The coronavirus has been such an enormous, life-changing event. Together with much of the planet, we’ve been on lockdown, in quarantine. For so many if not most people, this cessation of life as we know it has been the moment of our time, the kind of tales people live to tell their grandchildren.
Not that anyone would obviously desire that, but seriously, how could corona be surpassed? The coronavirus was the story of 2020; perhaps even the story of a decade, or of a generation.
And yet, here we are, on another lockdown. A different kind of lockdown. Curfew. Rioters. Looters.
My phone is flashing. It’s emergency signal is alerting me to the new lockdown. Shops on the Upper West Side of Manhattan are boarding their store windows before they are ravaged. It will be scary to go outside.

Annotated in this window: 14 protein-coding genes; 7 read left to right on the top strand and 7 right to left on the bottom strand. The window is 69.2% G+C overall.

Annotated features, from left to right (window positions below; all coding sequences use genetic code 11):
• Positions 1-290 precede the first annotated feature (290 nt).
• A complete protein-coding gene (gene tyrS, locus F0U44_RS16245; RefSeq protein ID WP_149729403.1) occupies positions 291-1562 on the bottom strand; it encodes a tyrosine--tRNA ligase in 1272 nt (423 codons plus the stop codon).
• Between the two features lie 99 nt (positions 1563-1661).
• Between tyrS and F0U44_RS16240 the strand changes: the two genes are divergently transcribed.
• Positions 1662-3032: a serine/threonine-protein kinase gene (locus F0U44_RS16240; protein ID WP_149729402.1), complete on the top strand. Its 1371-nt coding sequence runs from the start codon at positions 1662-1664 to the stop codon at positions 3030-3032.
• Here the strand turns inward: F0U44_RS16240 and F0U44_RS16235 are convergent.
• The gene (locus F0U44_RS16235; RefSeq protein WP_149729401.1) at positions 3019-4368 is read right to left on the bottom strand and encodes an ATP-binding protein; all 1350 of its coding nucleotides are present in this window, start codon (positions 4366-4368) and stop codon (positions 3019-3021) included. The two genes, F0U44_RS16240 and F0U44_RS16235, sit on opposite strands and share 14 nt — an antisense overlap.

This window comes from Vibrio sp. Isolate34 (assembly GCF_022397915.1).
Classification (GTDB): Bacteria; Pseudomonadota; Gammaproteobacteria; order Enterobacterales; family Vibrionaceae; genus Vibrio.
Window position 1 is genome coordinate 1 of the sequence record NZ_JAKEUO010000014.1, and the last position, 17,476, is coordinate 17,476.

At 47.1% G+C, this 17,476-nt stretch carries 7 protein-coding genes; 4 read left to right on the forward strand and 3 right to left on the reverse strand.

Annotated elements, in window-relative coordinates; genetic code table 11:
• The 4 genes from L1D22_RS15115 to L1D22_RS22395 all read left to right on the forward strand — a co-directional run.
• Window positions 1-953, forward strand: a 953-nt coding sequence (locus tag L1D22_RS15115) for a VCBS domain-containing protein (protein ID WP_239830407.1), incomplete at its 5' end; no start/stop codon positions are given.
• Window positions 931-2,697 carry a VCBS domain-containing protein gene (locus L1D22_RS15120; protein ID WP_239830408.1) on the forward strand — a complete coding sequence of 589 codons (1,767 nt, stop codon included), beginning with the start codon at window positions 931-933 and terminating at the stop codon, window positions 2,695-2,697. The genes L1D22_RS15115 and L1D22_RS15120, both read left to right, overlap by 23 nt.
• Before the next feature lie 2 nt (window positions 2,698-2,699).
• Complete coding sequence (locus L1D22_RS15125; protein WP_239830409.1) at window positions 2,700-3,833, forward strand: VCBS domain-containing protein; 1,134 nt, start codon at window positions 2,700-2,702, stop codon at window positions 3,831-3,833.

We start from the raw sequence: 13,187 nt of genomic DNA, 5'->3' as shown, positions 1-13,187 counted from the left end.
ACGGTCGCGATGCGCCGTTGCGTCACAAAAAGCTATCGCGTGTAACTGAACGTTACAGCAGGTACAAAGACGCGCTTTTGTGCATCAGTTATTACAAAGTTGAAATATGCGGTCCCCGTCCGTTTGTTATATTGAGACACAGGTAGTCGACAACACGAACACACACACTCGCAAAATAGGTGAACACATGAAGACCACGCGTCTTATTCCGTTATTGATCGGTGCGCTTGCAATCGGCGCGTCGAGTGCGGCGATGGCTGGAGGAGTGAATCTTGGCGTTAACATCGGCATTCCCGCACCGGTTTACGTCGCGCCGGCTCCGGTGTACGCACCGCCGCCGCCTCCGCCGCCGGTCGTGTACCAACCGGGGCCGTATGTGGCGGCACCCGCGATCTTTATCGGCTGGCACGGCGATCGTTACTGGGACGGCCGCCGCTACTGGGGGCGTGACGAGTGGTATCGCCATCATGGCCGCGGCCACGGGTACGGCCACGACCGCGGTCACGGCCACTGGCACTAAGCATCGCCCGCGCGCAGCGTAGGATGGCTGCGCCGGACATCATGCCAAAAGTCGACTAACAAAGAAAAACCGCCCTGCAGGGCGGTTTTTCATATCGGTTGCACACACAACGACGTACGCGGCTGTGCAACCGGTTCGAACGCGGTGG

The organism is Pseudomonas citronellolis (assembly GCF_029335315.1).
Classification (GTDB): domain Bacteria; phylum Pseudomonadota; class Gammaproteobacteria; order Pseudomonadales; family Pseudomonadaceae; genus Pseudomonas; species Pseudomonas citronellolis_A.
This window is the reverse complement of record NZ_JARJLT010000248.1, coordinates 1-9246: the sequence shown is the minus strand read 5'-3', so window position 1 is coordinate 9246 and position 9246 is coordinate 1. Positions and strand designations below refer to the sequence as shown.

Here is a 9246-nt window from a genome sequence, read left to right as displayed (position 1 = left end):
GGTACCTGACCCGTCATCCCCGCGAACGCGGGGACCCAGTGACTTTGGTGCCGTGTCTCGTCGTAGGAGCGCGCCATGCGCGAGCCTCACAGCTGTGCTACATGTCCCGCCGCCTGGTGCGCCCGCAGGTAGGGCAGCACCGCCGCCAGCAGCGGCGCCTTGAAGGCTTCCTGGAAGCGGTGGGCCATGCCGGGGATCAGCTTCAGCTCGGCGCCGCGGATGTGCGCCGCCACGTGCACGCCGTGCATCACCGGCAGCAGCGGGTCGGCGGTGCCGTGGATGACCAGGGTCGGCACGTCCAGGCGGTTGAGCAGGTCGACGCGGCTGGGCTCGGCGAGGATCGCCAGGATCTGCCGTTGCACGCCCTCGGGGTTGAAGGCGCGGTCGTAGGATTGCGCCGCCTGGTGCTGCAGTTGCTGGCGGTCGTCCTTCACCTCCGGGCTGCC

Suddenly coronavirus has receded. Never mind, social distancing.
How did we get here?
I was on Facebook when suddenly a meme of George Floyd’s portrait appeared before my eyes. As I looked into his eyes I heard the words “I’m sorry” sound out in my head.
I truly am so sorry it has come to this.
My heart feels so sad. An innocent man was murdered in cold blood, but the story is no longer about him. In the name of exploiting this tragedy, these rioters have selfishly shifted and commandeered the narrative, to be about themselves.
The fury is frightening. Out of control rage is so scary. And indeed, the horror of George Floyd’s murder by a police officer, no less, is infuriating.
Protest it, fiercely, we must. Riot, not!